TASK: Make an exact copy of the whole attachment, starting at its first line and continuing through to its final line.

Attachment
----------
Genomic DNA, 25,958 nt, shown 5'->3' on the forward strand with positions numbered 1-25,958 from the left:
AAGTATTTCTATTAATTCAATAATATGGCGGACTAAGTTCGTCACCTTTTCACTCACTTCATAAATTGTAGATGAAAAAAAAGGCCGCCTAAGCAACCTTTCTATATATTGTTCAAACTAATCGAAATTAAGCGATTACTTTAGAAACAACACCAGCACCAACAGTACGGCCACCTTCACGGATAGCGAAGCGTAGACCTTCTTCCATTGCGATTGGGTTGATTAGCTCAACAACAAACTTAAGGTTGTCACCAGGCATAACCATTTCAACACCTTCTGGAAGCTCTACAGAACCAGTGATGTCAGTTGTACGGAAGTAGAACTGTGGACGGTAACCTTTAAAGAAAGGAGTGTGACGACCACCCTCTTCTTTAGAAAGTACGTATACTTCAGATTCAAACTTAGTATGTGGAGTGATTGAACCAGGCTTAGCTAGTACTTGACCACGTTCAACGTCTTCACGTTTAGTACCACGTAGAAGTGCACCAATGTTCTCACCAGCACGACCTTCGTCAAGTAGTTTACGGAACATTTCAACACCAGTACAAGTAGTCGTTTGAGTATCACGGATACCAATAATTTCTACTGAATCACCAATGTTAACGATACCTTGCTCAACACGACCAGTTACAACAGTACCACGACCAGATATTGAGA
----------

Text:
Genomic DNA, 25,958 nt, shown 5'->3' on the forward strand with positions numbered 1-25,958 from the left:
AAGTATTTCTATTAATTCAATAATATGGCGGACTAAGTTCGTCACCTTTTCACTCACTTCATAAATTGTAGATGAAAAAAAAGGCCGCCTAAGCAACCTTTCTATATATTGTTCAAACTAATCGAAATTAAGCGATTACTTTAGAAACAACACCAGCACCAACAGTACGGCCACCTTCACGGATAGCGAAGCGTAGACCTTCTTCCATTGCGATTGGGTTGATTAGCTCAACAACAAACTTAAGGTTGTCACCAGGCATAACCATTTCAACACCTTCTGGAAGCTCTACAGAACCAGTGATGTCAGTTGTACGGAAGTAGAACTGTGGACGGTAACCTTTAAAGAAAGGAGTGTGACGACCACCCTCTTCTTTAGAAAGTACGTATACTTCAGATTCAAACTTAGTATGTGGAGTGATTGAACCAGGCTTAGCTAGTACTTGACCACGTTCAACGTCTTCACGTTTAGTACCACGTAGAAGTGCACCAATGTTCTCACCAGCACGACCTTCGTCAAGTAGTTTACGGAACATTTCAACACCAGTACAAGTAGTCGTTTGAGTATCACGGATACCAATAATTTCTACTGAATCACCAATGTTAACGATACCTTGCTCAACACGACCAGTTACAACAGTACCACGACCAGATATTGAGA